This is a summer to remember: several strings of days in the 90s and drought hitting the Hudson Valley, “severe” in many places. This, only a year after the wettest summer in the past four years. And this, during a summer full of dire news about heat waves, forest fires, melting ice and our changing climate. But the BPI gardens have been stewarded well and are thriving.
At Fishkill, gardeners are outside three days a week. They spend most of their hours – you guessed it – watering. But they have beautiful tomatoes, potatoes, peppers, broccoli, cabbages and turnips. All of the garlic has been harvested and they just planted their fall crops, hoping for another strong harvest time in September and early October. They have decided to save several seed types while working in collaboration with a local seed company on a seed-saving project. They’ve marked some lettuce, cilantro, pepper and turnip plants to save seeds from, which means rather than harvesting and enjoying these produce they leave them in the ground or on the vine. It can be a difficult act: forgoing food for today so that you can grow food for the future. And each vegetable requires different care and conditions in order to create viable seeds. The practice of seed saving is ancient and only since the modern industrialized global food system’s hegemonic power has saving seeds from one’s farm or garden fallen out of practice for the majority of us. The students are happy to bring it back, recognizing where it sits in history, valuing the power of planting one’s own saved seeds and appreciating the life and nourishment they are passing on.
The garden at Woodbourne got off to a very late start due to facility closures, but Dean & Farmer Paul Marienthal has reported that they were able to plant in early July after clearing thigh-high weeds. They were able to put broccoli, lettuce, chard, cucumbers, tomatoes, cilantro, bush beans, red cabbage, zucchini, basil, thyme and marigolds into the soil and just recently planted kale and rosemary. A “pretty full assortment,” he said. At Taconic, the gardeners have been able to visit the garden in the early morning hours – the very best time to tend to the plants while the hot summer sun is still low in the sky and the plants are breathing the carbon dioxide being released from the soil. They have healthy eggplant, okra, tomato and cucumber plants, they’ve been harvesting well from their leafy greens of lettuce, kale, chard and cabbage, and they have tended to the volunteer tomato plants that popped up throughout their beds. The major challenge this season has been the squash bug. Despite diligent leaf checking, the squash bugs have gotten to the zucchini. Thankfully, not before they managed to have a healthy harvest.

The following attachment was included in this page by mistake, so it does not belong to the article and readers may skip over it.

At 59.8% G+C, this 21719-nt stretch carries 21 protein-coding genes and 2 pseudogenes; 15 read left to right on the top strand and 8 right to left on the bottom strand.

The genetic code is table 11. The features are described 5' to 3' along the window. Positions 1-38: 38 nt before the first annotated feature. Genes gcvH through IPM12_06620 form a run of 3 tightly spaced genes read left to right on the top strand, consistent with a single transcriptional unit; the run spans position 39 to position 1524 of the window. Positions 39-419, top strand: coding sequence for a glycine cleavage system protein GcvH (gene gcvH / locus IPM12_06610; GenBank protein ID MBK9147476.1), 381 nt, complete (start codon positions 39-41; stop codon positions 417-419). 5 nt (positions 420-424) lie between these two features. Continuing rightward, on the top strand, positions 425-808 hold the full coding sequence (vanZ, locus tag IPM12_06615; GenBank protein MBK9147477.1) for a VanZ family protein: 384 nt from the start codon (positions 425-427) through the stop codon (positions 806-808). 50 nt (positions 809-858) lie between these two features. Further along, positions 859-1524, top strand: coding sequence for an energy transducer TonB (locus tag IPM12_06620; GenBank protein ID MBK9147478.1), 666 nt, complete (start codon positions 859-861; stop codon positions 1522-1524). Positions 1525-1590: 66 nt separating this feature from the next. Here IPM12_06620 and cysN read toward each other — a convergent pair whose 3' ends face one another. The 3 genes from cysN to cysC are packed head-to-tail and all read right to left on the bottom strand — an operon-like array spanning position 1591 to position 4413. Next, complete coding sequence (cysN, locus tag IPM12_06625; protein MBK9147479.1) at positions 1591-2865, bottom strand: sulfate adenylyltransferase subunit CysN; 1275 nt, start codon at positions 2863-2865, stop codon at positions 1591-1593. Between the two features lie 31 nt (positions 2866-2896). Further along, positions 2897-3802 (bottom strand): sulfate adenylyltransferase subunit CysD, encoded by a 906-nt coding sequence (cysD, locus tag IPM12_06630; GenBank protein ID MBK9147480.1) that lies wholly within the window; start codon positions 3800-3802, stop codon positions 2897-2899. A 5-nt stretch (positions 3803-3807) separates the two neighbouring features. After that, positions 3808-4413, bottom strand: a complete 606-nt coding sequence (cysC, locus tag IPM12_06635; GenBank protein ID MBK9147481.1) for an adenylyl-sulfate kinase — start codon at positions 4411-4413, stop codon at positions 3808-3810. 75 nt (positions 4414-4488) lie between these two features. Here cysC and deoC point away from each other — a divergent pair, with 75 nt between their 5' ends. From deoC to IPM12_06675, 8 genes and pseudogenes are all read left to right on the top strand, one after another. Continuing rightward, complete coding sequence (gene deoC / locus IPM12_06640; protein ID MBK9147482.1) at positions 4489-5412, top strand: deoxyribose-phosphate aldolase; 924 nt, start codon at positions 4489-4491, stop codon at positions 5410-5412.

So following a hot and dry July, here we are in August, the busiest month for farmers – after April – since every garden task imaginable is calling to you. The tasks of weeding, watering, sowing, planting, mulching and harvesting are relentless. But once the fall crop is tucked into the soil and we eventually get some rain around these parts, we’ll turn the corner to one of the best times in the garden: the September summer days.